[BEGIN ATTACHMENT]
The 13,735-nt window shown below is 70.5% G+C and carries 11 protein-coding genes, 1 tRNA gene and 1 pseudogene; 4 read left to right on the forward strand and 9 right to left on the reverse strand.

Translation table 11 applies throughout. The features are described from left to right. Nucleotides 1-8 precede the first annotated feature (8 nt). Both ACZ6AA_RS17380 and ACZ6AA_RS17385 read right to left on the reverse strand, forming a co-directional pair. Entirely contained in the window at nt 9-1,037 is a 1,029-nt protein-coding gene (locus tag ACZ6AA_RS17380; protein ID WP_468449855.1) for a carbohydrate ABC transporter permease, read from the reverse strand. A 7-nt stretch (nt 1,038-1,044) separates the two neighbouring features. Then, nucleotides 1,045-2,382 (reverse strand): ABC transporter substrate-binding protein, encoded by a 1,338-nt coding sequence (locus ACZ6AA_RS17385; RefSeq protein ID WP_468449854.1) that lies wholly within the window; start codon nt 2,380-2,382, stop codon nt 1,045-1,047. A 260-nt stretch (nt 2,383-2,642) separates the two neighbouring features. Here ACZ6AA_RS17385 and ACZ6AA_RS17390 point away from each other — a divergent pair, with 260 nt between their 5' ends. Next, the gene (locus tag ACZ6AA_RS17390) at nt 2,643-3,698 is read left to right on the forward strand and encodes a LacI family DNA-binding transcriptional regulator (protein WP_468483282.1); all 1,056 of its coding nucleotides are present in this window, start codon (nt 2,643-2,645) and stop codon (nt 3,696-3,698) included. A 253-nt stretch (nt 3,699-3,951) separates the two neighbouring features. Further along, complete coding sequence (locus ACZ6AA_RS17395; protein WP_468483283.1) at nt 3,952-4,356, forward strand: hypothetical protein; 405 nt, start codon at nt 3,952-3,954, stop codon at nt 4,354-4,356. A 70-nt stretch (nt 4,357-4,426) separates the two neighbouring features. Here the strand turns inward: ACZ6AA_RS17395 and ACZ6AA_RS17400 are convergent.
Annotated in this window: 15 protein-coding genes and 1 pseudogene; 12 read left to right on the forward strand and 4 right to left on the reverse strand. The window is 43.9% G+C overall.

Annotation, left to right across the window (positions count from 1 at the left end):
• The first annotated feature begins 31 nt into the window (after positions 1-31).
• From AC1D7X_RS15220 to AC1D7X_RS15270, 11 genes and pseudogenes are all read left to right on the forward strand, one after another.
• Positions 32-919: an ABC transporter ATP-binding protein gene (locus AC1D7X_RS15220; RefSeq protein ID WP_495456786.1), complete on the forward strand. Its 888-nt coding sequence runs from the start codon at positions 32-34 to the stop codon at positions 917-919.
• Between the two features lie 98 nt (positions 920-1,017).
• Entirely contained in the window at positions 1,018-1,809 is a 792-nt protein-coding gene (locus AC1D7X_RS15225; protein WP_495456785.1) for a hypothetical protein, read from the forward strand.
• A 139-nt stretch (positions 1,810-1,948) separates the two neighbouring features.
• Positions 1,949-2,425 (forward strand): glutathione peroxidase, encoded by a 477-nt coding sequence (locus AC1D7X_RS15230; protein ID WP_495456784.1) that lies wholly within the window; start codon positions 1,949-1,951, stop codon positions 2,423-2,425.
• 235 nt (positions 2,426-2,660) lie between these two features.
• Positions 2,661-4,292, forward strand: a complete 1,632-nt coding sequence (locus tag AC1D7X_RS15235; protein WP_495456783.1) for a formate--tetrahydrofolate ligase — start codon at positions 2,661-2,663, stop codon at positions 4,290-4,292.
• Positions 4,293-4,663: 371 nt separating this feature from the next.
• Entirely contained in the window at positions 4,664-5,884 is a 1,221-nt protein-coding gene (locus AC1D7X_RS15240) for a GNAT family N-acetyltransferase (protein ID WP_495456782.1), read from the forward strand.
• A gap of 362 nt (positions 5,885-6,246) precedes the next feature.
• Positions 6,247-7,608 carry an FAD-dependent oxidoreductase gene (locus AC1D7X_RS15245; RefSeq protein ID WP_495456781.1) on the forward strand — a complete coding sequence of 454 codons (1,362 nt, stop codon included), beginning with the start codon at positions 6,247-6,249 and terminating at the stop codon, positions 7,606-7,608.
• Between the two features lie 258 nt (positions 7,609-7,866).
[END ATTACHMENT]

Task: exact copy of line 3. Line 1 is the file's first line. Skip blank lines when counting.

Annotated in this window: 15 protein-coding genes and 1 pseudogene; 12 read left to right on the forward strand and 4 right to left on the reverse strand. The window is 43.9% G+C overall.